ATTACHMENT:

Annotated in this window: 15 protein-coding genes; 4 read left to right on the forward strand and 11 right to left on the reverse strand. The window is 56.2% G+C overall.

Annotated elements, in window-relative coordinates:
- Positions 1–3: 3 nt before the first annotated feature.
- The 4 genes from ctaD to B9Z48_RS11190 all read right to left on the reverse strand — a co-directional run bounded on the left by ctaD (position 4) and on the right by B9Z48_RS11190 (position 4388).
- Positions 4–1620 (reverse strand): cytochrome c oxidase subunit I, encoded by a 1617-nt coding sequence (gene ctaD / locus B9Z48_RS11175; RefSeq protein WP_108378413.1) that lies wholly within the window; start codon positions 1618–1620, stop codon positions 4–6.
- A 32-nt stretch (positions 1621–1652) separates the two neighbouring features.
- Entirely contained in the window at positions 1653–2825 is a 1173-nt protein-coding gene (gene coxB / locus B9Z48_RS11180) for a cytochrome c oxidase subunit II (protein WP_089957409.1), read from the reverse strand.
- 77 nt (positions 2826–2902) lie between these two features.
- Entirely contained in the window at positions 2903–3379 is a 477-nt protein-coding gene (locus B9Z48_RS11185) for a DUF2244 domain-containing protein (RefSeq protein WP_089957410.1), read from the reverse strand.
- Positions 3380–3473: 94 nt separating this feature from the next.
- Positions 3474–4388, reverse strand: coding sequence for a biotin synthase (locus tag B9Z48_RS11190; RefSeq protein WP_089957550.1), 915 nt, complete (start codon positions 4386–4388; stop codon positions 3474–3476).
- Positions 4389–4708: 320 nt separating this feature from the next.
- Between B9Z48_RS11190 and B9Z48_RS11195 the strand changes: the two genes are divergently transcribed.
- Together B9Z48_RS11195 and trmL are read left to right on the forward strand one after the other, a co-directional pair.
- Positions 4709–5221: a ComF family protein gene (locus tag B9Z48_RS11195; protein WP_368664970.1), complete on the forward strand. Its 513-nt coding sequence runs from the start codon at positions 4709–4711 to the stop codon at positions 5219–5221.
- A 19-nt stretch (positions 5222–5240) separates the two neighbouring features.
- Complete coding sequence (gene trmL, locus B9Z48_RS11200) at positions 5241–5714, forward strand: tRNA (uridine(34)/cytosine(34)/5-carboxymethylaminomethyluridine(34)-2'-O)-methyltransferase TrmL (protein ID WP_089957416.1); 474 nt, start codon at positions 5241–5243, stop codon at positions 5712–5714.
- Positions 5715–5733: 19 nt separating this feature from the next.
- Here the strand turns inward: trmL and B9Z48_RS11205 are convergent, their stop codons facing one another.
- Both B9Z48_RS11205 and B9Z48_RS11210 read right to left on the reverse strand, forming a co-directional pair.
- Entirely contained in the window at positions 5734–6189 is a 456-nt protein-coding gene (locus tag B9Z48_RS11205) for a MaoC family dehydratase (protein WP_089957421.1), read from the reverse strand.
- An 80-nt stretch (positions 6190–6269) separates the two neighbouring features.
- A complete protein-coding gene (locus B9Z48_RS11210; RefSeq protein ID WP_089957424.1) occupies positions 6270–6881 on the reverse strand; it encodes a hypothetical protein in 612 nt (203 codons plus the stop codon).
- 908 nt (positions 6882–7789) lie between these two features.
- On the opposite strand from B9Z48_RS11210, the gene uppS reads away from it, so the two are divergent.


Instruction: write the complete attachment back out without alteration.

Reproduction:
Annotated in this window: 15 protein-coding genes; 4 read left to right on the forward strand and 11 right to left on the reverse strand. The window is 56.2% G+C overall.

Annotated elements, in window-relative coordinates:
- Positions 1–3: 3 nt before the first annotated feature.
- The 4 genes from ctaD to B9Z48_RS11190 all read right to left on the reverse strand — a co-directional run bounded on the left by ctaD (position 4) and on the right by B9Z48_RS11190 (position 4388).
- Positions 4–1620 (reverse strand): cytochrome c oxidase subunit I, encoded by a 1617-nt coding sequence (gene ctaD / locus B9Z48_RS11175; RefSeq protein WP_108378413.1) that lies wholly within the window; start codon positions 1618–1620, stop codon positions 4–6.
- A 32-nt stretch (positions 1621–1652) separates the two neighbouring features.
- Entirely contained in the window at positions 1653–2825 is a 1173-nt protein-coding gene (gene coxB / locus B9Z48_RS11180) for a cytochrome c oxidase subunit II (protein WP_089957409.1), read from the reverse strand.
- 77 nt (positions 2826–2902) lie between these two features.
- Entirely contained in the window at positions 2903–3379 is a 477-nt protein-coding gene (locus B9Z48_RS11185) for a DUF2244 domain-containing protein (RefSeq protein WP_089957410.1), read from the reverse strand.
- Positions 3380–3473: 94 nt separating this feature from the next.
- Positions 3474–4388, reverse strand: coding sequence for a biotin synthase (locus tag B9Z48_RS11190; RefSeq protein WP_089957550.1), 915 nt, complete (start codon positions 4386–4388; stop codon positions 3474–3476).
- Positions 4389–4708: 320 nt separating this feature from the next.
- Between B9Z48_RS11190 and B9Z48_RS11195 the strand changes: the two genes are divergently transcribed.
- Together B9Z48_RS11195 and trmL are read left to right on the forward strand one after the other, a co-directional pair.
- Positions 4709–5221: a ComF family protein gene (locus tag B9Z48_RS11195; protein WP_368664970.1), complete on the forward strand. Its 513-nt coding sequence runs from the start codon at positions 4709–4711 to the stop codon at positions 5219–5221.
- A 19-nt stretch (positions 5222–5240) separates the two neighbouring features.
- Complete coding sequence (gene trmL, locus B9Z48_RS11200) at positions 5241–5714, forward strand: tRNA (uridine(34)/cytosine(34)/5-carboxymethylaminomethyluridine(34)-2'-O)-methyltransferase TrmL (protein ID WP_089957416.1); 474 nt, start codon at positions 5241–5243, stop codon at positions 5712–5714.
- Positions 5715–5733: 19 nt separating this feature from the next.
- Here the strand turns inward: trmL and B9Z48_RS11205 are convergent, their stop codons facing one another.
- Both B9Z48_RS11205 and B9Z48_RS11210 read right to left on the reverse strand, forming a co-directional pair.
- Entirely contained in the window at positions 5734–6189 is a 456-nt protein-coding gene (locus tag B9Z48_RS11205) for a MaoC family dehydratase (protein WP_089957421.1), read from the reverse strand.
- An 80-nt stretch (positions 6190–6269) separates the two neighbouring features.
- A complete protein-coding gene (locus B9Z48_RS11210; RefSeq protein ID WP_089957424.1) occupies positions 6270–6881 on the reverse strand; it encodes a hypothetical protein in 612 nt (203 codons plus the stop codon).
- 908 nt (positions 6882–7789) lie between these two features.
- On the opposite strand from B9Z48_RS11210, the gene uppS reads away from it, so the two are divergent.